Once again, I found myself knocked out by the programming of this fest as the weekend arrived. Just as Hot Buttered's welcoming simmer had perfectly set off Friday, the jet stream blast of San Diego funkateers On The One launched Saturday on exactly the right foot. Energies perhaps flagging a touch after two days, the people needed a shot of Vitamin E and On The One surely provided it. They played with the manic energy of the '71 James Brown band (check out Love Power Peace: Live at the Olympia, Paris 1971 to see what I mean), but not just one or two tunes but for the entire hour and change! I like a band that's dripping sweat by their second number. Featuring alumni of Karl Denson's Tiny Universe and Giant People, On The One betters those outfits with their hard-edged tenacity and clarity of stroke. Drummer John Staten, saxophonist Jesse Molloy, bassist Andy Irvine and guitarist Pete Lombardo played with genre reviving passion, doing their ancestors like Lou Donaldson, Blue Mitchell, early Kool and the Gang, The Meters and other heavyweights proud. That they don't fully bow to tradition, throwing in curves like a Daft Punk tune sandwiched inside one of their originals, makes them all the more interesting.
|Wisebird - Tugas '08|
Perhaps juiced by On The One, Melvin Seals' JGB played tough and soulful. Already armed with the nostalgia power of the Dead/Garcia catalog, they expanded past their usual pleasure buttons (of which there are many) to mine the organ chomp of Lonnie Smith and blues that brought one back to Topanga Canyon in the early '70s – gently psychedelic but still full of bite. Everyone in this group sings and plays with such natural oomph that when taken together it's like a tonic for whatever ails you. Dancing till my hair was damp, surrounded by smiling faces, I knew (and yes, I'm aware it's a cliché) that somewhere Jerry was smiling at how what he'd begun was evolving and continuing to delight Mother Earth's children.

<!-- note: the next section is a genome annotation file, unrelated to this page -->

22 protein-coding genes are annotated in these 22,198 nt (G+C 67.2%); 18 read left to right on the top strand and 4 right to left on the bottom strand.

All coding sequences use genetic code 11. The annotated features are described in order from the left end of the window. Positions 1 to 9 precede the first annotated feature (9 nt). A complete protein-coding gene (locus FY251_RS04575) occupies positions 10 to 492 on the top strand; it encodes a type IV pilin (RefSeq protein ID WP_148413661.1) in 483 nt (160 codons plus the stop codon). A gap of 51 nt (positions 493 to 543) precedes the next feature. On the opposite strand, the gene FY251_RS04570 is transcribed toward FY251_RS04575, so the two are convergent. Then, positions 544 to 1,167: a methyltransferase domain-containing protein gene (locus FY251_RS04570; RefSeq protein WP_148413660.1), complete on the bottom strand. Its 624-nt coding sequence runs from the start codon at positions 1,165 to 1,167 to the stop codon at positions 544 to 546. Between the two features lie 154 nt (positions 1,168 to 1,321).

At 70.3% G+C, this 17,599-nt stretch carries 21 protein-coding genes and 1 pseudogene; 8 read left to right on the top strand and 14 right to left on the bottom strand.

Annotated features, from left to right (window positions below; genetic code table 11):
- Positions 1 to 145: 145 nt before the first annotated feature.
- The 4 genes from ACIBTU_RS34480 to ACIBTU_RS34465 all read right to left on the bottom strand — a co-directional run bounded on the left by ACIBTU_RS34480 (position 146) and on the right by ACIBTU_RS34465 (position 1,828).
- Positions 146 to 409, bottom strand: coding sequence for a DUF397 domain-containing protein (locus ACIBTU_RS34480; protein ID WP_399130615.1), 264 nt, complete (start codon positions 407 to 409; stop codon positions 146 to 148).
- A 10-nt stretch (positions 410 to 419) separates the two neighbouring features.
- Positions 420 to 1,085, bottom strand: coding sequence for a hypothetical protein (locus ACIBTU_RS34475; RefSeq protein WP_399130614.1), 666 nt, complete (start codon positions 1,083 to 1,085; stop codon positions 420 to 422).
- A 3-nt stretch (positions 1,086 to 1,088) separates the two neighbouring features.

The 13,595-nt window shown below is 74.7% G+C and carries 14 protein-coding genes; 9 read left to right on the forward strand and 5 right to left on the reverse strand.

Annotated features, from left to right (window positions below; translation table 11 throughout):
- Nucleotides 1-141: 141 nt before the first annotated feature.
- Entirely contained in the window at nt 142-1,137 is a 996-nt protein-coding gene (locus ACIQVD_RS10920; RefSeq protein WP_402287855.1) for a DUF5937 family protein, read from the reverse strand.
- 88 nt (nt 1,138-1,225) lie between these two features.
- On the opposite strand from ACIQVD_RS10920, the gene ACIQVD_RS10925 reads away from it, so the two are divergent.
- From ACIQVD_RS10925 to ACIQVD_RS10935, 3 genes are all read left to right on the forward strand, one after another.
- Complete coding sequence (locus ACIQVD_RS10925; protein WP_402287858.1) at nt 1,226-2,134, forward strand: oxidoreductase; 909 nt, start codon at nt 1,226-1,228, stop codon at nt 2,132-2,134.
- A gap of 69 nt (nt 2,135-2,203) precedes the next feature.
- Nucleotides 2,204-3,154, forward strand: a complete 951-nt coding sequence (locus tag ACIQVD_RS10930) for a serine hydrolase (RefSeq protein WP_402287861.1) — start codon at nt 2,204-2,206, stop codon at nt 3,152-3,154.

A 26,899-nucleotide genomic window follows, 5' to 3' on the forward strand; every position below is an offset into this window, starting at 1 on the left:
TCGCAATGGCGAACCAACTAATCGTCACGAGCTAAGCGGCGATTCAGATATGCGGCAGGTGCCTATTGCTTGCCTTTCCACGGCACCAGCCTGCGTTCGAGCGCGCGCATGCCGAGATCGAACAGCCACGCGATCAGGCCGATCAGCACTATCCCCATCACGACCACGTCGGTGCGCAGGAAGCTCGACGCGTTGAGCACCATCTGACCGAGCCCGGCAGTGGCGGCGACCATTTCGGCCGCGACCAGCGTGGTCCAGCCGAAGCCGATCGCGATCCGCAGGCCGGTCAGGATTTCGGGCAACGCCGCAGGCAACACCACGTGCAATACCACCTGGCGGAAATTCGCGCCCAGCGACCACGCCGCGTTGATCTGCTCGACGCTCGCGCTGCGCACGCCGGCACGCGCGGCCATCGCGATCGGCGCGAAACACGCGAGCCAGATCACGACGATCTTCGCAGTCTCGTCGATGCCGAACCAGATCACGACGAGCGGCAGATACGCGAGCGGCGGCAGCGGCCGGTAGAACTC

In keeping with the night's "Naughty By Nature" theme, Wisebird performed in Tuolumne Hall wearing just underwear, dog tags and shoes. Lean, hairy honkies all, they strutted with the same toughness they had in their fatigues a few nights earlier but this time made room for some primo slow burners worthy of early Black Crowes. Dave Meservy has a rough croon akin to young Robert Palmer, lesser-known U.K. soul-blues-rock great Frankie Miller or even Ronnie Van Zant in "Simple Man" mode. Thus, it was the ballads that tore you up this time, even though they got folks reelin' and rockin', too. Playing in front of a backdrop of an arched back black cat set against a full moon (just one of the many thoughtful, lovely decorations around Las Tortugas this year; again, the work of many invisible hands that produced a fantastically layered experience), Wisebird mingled Chuck Berry with T Bone Walker, Savoy Brown with the Crowes, producing a tight shuffle that was never self-indulgent or stiff. This is rock 'n' roll you feel in your bones and I left this festival a genuine fan of what this Austin band does.